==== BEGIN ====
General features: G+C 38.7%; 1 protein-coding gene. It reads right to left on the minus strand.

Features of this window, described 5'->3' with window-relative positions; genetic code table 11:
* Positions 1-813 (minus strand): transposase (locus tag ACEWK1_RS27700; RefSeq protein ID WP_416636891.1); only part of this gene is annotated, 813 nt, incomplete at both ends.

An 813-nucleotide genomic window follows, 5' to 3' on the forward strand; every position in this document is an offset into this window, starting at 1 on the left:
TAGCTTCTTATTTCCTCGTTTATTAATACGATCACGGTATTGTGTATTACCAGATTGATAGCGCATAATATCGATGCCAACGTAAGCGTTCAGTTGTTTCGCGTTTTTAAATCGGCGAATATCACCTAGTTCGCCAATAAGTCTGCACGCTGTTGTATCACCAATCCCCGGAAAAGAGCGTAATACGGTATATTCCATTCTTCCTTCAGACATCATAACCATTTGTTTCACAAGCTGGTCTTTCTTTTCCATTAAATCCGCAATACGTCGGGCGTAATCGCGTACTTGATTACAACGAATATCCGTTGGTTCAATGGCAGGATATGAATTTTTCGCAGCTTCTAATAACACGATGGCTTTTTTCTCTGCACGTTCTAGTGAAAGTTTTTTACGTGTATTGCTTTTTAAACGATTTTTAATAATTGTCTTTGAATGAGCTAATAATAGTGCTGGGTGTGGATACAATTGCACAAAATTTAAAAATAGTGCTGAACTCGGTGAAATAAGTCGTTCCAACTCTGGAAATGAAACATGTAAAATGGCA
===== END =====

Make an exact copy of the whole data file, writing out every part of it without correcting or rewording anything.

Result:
General features: G+C 38.7%; 1 protein-coding gene. It reads right to left on the minus strand.

Features of this window, described 5'->3' with window-relative positions; genetic code table 11:
* Positions 1-813 (minus strand): transposase (locus tag ACEWK1_RS27700; RefSeq protein ID WP_416636891.1); only part of this gene is annotated, 813 nt, incomplete at both ends.

An 813-nucleotide genomic window follows, 5' to 3' on the forward strand; every position in this document is an offset into this window, starting at 1 on the left:
TAGCTTCTTATTTCCTCGTTTATTAATACGATCACGGTATTGTGTATTACCAGATTGATAGCGCATAATATCGATGCCAACGTAAGCGTTCAGTTGTTTCGCGTTTTTAAATCGGCGAATATCACCTAGTTCGCCAATAAGTCTGCACGCTGTTGTATCACCAATCCCCGGAAAAGAGCGTAATACGGTATATTCCATTCTTCCTTCAGACATCATAACCATTTGTTTCACAAGCTGGTCTTTCTTTTCCATTAAATCCGCAATACGTCGGGCGTAATCGCGTACTTGATTACAACGAATATCCGTTGGTTCAATGGCAGGATATGAATTTTTCGCAGCTTCTAATAACACGATGGCTTTTTTCTCTGCACGTTCTAGTGAAAGTTTTTTACGTGTATTGCTTTTTAAACGATTTTTAATAATTGTCTTTGAATGAGCTAATAATAGTGCTGGGTGTGGATACAATTGCACAAAATTTAAAAATAGTGCTGAACTCGGTGAAATAAGTCGTTCCAACTCTGGAAATGAAACATGTAAAATGGCA